Last weekend (9/14-9/15), I traveled to London to attend the Economists’ Open Future Festival and meet alumni from my university UNC.
Economists’ Open Future Festival
General Overview: The festival celebrated the 175th anniversary of the Economist through a series of discussions/chats/interviews with individuals regarding the decline of classical liberal values in which the org was founded on. In a time of rising nationalism, populism, ideals of open trade, global cooperation, and integration are declining. These discussions featured many a cool folk. From Tony Blair, former prime minister of the UK, to Larry Summers, President of Harvard and renowned economist, and Minouche Shafik, Director of LSE.
- General Thoughts?
Steve Bannon: Given the fact that this was a festival in which people had to willingly buy tickets to attend and listen to discussions from a news source that advocated for classical liberal values, points made were often echoed by the audience. An echochamber… basically. That being said, the festival did invite Steve Bannon as a challenger, to discuss his thought processes behind Trump Administration/US strategy. Honestly, it sounded like (or at least I hope) that the policies he advocates for are truly what he believes to be best for the citizens of the United States — cracking down on illegal immigration, decreasing legal immigration, economic nationalism (rewriting NAFTA, instituting higher tariffs), opposing China. This sentiment is apparent throughout much of Europe with the largest anti-establishment anti-immigration party in Italy and continued support of Brexit, it seems like much of the world is fed up with global cooperation, EU restrictions, and is simply looking to do the best for its nations’ citizens. The interview was incredibly contentious with rising voices and countless interjections;
Highlight: Minouche Shafik, Larry Summers, and Adrian Wooldridge on “How can Liberalism Counter the Populist Threat”? Took this session to address the use and abuse of the “liberal elite,” this idea that there is a right set of cosmopolitan/politically correct values, built around norms and good behavior of the left. Conceptually, today we’ve built up a “righteous meritocracy” around the notion that hard work and smarts gets individuals to a position of status while those that are dumb and lazy… I enjoyed Summers’ point against the rise of identity politics in the US. The idea that your beliefs are rooted in one’s race/ethnicity is not only divisive, but harmful to recognizing a country as a unit. While extreme nativism is not the answer, some form of nationalism, or movement to identify the similarities of all citizens of a country is necessary in order to find common ground and make policy decisions that will positively impact a majority of the people. Some form of nationalism needs to be embraced.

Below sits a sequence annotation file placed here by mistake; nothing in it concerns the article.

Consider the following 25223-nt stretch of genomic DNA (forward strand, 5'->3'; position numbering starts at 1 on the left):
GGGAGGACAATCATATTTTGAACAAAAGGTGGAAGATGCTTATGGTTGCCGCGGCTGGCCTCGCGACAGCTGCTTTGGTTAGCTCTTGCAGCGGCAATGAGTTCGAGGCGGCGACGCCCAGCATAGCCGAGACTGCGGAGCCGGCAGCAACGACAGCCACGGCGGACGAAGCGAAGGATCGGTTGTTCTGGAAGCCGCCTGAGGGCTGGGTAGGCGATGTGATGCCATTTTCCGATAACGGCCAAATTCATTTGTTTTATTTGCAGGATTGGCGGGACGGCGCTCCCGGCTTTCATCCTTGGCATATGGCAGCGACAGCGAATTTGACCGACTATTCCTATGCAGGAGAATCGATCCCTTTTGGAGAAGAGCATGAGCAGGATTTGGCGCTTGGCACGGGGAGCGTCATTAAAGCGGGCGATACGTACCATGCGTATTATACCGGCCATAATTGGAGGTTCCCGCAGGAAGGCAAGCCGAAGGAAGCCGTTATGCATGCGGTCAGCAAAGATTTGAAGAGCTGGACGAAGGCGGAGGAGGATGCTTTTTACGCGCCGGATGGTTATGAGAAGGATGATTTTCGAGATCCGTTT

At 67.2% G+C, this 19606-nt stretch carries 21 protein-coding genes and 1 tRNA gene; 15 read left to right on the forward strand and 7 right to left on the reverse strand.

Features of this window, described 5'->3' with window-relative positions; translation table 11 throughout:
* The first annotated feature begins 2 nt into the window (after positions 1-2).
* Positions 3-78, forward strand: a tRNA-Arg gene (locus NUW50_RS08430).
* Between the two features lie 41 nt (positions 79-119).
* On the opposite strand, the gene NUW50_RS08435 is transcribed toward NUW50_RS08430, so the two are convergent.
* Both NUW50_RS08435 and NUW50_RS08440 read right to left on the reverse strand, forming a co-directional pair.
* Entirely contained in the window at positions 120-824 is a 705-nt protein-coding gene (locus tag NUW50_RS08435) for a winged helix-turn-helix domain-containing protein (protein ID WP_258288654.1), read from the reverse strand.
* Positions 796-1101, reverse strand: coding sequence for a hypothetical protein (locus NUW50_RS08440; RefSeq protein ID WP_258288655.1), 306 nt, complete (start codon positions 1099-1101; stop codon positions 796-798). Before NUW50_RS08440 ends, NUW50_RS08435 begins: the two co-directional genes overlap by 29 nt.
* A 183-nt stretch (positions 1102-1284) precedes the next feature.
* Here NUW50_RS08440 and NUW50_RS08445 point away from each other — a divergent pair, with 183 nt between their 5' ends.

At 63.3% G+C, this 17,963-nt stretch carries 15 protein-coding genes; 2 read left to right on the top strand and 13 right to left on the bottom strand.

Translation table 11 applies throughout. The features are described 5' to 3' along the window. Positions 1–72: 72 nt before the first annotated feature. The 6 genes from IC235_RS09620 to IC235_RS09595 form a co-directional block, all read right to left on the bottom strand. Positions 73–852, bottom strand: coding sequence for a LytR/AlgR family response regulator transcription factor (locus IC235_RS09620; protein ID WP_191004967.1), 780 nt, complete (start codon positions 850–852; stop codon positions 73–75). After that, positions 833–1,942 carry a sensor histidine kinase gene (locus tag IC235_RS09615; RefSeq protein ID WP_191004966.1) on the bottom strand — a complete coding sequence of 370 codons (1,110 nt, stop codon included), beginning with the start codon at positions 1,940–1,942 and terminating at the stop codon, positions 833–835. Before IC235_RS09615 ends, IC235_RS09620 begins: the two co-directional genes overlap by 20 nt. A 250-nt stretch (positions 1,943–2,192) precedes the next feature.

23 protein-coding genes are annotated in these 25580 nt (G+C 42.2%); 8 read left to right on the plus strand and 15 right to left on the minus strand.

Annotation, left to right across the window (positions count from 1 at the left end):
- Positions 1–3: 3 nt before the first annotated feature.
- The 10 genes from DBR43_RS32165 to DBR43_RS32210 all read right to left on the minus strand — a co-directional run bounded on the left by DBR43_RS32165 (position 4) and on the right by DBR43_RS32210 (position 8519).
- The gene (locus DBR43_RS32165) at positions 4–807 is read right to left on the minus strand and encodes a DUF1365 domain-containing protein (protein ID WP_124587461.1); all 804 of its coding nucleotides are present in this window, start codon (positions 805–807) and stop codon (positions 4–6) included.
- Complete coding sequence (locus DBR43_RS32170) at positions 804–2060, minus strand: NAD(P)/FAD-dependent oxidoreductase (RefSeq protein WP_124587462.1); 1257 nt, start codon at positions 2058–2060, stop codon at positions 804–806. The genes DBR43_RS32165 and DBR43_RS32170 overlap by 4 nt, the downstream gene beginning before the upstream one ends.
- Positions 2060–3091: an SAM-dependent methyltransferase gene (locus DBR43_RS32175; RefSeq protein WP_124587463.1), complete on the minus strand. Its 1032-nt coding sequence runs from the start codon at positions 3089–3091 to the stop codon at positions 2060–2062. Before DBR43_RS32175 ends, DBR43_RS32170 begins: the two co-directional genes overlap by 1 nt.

What does it look like to have a society that is equal and multi-ethnic? A question I’ve considered a lot since living in Denmark. A capitalist country with substantial social welfare programs ensures that those unemployed or vulnerable are provided with adequate compensation is easy in a homogenous country with high levels of social trust. What happens when immigrants/diversity is thrown into the mix? Sweden, a nearby neighbor, is dealing with a rise in anti-immigration parties/policy because of the rising crime rates and burden on the welfare state allegedly caused by the influx of refugees, many of which come from Syria/Eritrea/Afghanistan.
Oh, and tourist highlight, I saw Wicked in the West End and had a classy Nandos chicken take out dinner. I may or may not have brought chips (fries), in my bag to snack on during the musical. Whoop-sie.
Alumni wisdom from project managers, investment bankers, and policy analysts provided for increased confusion for my future interest. Smigh.